I’m not often lost for words. Words are my livelihood. They steer me in activism, and as I stand alongside fellow unpaid carers, in the never-ending fight for better rights and for a decent life.
Now, as I survey our broken country; as I cry for the many lives (perhaps needlessly) lost; as I hear the stresses and anguish expressed by disabled citizens; and as carers face greater isolation and unimaginable pressure, I cannot adequately find words to describe my fear or my sense of hopelessness.
As we seek to regroup, to look ahead at life with and beyond the Coronavirus, that sense of hopelessness is greater. Much of the Covid response has been “done to” our families. In that process, the deepest of inequalities have become cavernous.
Those who dealt with the battering winds of austerity are now those facing a desperate struggle to survive. Poverty, poorer health and mental trauma are the legacies of this pandemic. But there is no shelter ahead….no port of safety even as the country seeks to move forward.
What does that mean for Scotland’s unpaid carers?
What little control we had over the course of our lives has been snatched from us. Meanwhile, the “great and good” are at the helm and those of us who have faced the Covid storm head on are not being allowed onto the bridge to help steer our own future. Where are the voices of learning disabled adults? Of disabled children? Of older people caring for their spouse or the many new carers created by this invisible enemy?
Fiona’s recent blog expressed very clearly everything those of us at the hard end of this pandemic have been calling for. Even from the time before Covid-19, many charities and activists had been calling for ground up policy making….an opening up of the corridors of power to hear directly from families who suffer when well intentioned policy goes wrong. Even as I write this, decisions are no doubt being made which may well determine how many of us will live, for a very long time to come. They are determining my husband’s future, even as he struggles with every aspect of this current life. They are making decisions which will make our world even smaller.
It is no wonder then that unpaid carers are angry. That they are breaking.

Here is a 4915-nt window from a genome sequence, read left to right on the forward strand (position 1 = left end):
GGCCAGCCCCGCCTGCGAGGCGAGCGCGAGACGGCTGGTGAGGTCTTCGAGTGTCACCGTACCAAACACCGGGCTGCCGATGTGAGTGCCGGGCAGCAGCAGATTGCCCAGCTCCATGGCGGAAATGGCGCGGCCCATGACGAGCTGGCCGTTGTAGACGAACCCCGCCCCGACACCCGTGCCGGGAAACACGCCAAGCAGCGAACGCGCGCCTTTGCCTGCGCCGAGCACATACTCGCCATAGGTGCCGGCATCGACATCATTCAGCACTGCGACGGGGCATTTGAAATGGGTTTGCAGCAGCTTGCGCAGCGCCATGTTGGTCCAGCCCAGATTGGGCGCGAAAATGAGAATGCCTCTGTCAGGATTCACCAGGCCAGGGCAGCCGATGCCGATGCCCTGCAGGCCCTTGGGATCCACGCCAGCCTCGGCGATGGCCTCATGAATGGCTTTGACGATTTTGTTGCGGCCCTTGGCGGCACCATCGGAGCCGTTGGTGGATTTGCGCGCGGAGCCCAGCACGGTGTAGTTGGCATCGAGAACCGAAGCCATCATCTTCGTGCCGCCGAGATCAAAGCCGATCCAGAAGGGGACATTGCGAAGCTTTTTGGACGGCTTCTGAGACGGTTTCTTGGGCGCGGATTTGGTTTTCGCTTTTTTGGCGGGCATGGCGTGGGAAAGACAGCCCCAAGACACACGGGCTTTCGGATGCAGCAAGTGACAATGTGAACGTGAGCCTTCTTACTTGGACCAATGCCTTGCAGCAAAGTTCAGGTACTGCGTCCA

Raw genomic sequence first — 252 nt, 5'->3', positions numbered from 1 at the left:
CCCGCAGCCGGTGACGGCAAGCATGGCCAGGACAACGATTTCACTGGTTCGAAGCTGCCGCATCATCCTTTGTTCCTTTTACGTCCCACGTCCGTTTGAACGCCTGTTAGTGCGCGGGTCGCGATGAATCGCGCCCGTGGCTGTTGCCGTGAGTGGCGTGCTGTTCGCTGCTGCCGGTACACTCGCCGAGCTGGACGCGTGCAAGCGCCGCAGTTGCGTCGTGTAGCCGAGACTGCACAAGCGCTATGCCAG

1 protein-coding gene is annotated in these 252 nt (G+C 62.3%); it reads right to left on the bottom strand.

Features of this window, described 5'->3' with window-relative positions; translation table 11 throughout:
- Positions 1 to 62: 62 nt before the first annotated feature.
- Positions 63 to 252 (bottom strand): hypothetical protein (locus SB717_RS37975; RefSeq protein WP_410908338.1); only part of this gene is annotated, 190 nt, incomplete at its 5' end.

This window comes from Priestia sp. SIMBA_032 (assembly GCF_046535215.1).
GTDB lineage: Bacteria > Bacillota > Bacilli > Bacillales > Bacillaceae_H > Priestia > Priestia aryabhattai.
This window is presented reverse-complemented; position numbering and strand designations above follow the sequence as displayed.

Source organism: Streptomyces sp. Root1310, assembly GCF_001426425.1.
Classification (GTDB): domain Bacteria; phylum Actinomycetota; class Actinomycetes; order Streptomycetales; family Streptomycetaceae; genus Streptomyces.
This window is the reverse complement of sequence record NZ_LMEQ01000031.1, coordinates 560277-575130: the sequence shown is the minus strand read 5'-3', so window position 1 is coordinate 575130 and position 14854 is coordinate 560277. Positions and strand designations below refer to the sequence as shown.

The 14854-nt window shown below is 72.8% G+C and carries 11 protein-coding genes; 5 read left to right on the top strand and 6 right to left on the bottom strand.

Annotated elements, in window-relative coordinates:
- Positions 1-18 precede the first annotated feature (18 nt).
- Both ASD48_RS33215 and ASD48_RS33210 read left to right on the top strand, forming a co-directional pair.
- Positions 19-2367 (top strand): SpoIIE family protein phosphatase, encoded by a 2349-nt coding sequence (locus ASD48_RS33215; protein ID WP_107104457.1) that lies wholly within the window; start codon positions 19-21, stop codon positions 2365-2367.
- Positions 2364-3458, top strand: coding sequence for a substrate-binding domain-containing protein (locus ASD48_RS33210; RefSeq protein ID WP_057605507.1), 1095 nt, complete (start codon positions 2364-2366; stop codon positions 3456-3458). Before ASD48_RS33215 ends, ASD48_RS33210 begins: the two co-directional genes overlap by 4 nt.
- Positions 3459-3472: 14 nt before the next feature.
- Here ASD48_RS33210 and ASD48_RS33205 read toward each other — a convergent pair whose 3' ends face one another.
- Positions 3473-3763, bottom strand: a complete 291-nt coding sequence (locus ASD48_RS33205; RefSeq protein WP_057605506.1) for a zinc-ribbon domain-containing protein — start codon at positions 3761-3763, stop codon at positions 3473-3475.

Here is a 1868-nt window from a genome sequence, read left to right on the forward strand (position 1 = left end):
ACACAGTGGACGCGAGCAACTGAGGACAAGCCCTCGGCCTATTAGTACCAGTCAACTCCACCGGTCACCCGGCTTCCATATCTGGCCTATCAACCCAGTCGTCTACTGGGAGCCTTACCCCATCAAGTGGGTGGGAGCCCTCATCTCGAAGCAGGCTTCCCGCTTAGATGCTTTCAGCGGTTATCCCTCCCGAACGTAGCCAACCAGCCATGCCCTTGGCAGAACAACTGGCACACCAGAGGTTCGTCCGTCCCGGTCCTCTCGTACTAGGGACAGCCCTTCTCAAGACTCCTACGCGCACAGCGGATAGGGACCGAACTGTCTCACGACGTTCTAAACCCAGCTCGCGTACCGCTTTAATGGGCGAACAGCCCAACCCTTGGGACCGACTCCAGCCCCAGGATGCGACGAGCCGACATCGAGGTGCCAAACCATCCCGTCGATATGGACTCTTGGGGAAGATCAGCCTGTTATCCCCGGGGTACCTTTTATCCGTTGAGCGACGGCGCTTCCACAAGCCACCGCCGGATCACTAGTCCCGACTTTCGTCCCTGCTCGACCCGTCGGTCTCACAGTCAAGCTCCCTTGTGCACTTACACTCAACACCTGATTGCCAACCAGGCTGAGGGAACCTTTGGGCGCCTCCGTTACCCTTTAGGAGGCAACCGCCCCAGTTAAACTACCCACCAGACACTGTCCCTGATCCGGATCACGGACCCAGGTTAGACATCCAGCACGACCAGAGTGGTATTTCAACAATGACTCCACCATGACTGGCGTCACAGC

I won’t ever apologise for consistently calling for Government advisory groups to include our voices. As care services were cut, closed or refocused on the pandemic, carers stepped up and did more. They became the life-boat as public services battened down the hatches. Yet, they have largely been ignored in the Covid response and now, as our country seeks to navigate its way through the health and economic storms ahead, the contribution of unpaid carers remains invisible and unvalued.
Like hundreds of thousands of unpaid carers, I feel battered and more broken as I emerge from this crisis. We cannot understand the longer term effects of this pandemic – or plan for these – without the experience of those who have been hardest hit. Not just the organisations who represent them…people themselves. Their voices and their ideas.
As Carers Week 2020 begins, I want once again to reach out to politicians of all colours, at all levels of government. We stand at an important juncture in the journey ahead. We are already seeing signs of going back to how things were. Stop now. Don’t slip back behind closed doors. Open those doors and make every effort (no excuse now for having meetings in Edinburgh at 9am which carers can’t attend) to create opportunities for disabled people, for older people, for those who live alone, for unpaid carers to stand with you as you try to change our country and make it better.
In closing, I want to share the words of a fellow carer who perfectly describes how many of us feel. Let these words be the fuel to drive real change:
“I disappeared a few years ago.
When I became a carer for my son.
I felt as if I had just dropped out of society.
Off the world….”
Our fellow citizens must never feel like this again.
Our response to the loss and sacrifices of so many must be to create the kind of country which never again treats people like third class citizens.
Lynn is a full time, unpaid carer for her husband Derek who has a high level spinal injury and other complex health issues. To hear about the changes being sought by the UK’s 7 million unpaid carers, follow #realcarersweek
To join the conversation about a better, post covid future, use #samestormdifferentboat